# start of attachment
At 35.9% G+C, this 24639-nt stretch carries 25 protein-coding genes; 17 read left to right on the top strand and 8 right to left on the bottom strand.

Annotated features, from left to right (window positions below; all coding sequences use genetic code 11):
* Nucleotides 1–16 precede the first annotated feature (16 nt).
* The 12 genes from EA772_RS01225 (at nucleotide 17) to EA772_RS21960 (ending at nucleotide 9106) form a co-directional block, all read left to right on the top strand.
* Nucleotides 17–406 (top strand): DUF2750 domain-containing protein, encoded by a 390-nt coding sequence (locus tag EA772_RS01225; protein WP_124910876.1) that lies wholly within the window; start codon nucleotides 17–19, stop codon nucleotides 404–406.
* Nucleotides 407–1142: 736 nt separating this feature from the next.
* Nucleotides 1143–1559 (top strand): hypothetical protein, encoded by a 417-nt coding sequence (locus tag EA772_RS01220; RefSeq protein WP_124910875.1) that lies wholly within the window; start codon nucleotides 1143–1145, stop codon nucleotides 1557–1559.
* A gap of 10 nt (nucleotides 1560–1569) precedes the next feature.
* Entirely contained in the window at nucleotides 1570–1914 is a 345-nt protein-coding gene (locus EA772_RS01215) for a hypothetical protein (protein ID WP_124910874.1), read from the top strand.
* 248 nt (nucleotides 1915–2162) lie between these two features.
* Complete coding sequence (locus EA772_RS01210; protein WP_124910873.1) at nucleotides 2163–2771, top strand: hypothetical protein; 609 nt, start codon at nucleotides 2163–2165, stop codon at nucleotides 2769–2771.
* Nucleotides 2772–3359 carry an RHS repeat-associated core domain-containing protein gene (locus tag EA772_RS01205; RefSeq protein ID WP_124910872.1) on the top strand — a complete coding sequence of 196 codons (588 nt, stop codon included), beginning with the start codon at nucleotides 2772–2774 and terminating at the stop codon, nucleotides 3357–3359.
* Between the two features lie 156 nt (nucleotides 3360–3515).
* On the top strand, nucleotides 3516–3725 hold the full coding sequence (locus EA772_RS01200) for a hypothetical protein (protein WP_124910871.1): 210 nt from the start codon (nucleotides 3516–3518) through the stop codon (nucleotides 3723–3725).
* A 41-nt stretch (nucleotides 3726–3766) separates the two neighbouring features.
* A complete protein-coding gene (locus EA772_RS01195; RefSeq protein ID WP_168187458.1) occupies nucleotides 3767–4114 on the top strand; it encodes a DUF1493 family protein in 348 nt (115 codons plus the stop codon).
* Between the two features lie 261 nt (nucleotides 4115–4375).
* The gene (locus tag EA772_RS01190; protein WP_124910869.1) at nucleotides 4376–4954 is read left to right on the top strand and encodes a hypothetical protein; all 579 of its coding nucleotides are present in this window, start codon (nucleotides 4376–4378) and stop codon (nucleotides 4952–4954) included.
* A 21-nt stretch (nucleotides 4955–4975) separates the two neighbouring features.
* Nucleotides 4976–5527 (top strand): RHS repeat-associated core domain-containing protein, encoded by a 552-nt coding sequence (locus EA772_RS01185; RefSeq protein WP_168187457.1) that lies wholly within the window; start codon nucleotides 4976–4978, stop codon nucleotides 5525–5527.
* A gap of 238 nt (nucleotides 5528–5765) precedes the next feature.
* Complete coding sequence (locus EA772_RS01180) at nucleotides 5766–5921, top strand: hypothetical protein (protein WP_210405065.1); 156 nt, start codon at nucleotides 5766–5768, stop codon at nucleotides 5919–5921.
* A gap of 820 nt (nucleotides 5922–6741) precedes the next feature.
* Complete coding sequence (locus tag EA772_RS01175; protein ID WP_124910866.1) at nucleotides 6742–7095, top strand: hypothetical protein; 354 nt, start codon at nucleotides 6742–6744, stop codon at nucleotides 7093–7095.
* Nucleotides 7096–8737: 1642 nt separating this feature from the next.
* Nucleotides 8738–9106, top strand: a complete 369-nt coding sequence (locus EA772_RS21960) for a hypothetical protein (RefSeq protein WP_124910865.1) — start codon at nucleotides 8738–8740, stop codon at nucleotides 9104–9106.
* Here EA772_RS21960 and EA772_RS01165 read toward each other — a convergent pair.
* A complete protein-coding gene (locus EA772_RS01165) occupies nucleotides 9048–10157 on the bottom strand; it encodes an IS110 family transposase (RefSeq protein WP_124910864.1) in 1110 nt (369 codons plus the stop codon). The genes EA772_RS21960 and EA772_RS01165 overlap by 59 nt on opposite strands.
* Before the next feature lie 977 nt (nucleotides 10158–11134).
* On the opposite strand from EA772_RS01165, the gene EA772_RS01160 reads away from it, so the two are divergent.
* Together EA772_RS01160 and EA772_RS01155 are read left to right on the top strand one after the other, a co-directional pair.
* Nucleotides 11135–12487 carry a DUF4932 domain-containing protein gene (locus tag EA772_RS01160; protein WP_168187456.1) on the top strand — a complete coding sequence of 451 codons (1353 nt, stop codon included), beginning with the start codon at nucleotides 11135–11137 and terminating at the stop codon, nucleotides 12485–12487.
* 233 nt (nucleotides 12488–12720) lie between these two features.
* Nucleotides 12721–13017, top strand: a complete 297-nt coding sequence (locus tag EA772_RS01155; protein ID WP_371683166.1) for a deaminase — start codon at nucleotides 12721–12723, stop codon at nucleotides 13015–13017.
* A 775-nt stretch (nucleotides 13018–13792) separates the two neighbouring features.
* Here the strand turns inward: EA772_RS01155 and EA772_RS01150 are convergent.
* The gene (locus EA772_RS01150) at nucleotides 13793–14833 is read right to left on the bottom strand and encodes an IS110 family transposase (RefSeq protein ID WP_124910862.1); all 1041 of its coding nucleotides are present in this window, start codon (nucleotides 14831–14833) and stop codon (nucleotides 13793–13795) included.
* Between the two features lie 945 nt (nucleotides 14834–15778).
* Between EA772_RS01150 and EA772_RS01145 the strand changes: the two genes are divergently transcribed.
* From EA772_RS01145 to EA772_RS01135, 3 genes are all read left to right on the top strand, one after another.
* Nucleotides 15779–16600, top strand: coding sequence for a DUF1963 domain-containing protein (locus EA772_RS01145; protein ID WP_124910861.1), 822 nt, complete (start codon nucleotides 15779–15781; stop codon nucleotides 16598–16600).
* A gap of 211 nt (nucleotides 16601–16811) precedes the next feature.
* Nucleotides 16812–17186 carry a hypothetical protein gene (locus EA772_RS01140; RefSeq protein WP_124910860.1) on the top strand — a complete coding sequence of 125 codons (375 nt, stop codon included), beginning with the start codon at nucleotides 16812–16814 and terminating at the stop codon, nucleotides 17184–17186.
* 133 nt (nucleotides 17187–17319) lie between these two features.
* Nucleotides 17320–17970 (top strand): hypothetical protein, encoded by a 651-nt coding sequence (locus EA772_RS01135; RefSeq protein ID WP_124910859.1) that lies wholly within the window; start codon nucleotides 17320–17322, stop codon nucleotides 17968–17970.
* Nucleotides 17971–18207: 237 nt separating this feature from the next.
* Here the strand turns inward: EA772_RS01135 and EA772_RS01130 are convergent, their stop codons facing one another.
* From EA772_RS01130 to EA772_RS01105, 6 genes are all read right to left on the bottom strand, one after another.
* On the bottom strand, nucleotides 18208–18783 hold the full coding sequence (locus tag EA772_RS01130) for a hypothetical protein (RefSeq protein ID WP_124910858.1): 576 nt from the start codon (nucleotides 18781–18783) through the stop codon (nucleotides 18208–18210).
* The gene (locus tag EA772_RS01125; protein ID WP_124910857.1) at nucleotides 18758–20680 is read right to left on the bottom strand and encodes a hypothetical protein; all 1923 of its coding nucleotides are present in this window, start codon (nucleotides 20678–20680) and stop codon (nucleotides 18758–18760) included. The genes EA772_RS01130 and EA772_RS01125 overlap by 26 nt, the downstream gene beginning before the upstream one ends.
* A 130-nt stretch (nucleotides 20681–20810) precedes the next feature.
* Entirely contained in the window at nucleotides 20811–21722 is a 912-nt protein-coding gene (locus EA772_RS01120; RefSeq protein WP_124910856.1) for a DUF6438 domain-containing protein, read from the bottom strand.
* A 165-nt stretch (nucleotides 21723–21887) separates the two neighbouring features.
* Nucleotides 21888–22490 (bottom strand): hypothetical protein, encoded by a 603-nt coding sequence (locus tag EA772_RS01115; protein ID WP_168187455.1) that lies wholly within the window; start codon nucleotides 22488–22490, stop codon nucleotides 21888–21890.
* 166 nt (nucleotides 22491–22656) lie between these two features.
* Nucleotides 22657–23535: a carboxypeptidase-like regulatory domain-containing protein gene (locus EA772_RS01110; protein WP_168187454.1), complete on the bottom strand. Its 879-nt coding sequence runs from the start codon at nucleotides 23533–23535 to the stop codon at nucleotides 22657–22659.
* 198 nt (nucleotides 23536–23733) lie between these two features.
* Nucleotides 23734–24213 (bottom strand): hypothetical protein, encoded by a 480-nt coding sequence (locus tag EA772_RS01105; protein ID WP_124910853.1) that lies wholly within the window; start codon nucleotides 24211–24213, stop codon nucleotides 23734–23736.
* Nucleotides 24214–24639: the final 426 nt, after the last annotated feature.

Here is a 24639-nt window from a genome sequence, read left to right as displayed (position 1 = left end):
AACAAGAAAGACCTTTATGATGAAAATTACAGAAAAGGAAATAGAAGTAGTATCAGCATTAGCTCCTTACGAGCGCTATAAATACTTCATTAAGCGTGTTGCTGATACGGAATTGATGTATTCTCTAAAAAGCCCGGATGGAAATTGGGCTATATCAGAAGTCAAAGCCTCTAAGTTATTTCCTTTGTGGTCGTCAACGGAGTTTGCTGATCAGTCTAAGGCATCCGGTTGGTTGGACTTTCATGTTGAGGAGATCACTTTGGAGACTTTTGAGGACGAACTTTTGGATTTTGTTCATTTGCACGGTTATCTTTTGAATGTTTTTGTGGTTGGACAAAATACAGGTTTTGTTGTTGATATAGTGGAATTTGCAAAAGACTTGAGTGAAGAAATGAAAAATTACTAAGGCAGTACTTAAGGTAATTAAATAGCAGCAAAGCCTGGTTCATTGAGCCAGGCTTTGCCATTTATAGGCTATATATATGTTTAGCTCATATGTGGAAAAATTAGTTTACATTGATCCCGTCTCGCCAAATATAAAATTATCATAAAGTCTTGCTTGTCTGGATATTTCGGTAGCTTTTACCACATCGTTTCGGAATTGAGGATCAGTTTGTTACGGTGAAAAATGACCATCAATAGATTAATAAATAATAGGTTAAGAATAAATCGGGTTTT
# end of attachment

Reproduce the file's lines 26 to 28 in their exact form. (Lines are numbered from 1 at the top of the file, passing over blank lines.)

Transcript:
* Nucleotides 8738–9106, top strand: a complete 369-nt coding sequence (locus EA772_RS21960) for a hypothetical protein (RefSeq protein WP_124910865.1) — start codon at nucleotides 8738–8740, stop codon at nucleotides 9104–9106.
* Here EA772_RS21960 and EA772_RS01165 read toward each other — a convergent pair.
* A complete protein-coding gene (locus EA772_RS01165) occupies nucleotides 9048–10157 on the bottom strand; it encodes an IS110 family transposase (RefSeq protein WP_124910864.1) in 1110 nt (369 codons plus the stop codon). The genes EA772_RS21960 and EA772_RS01165 overlap by 59 nt on opposite strands.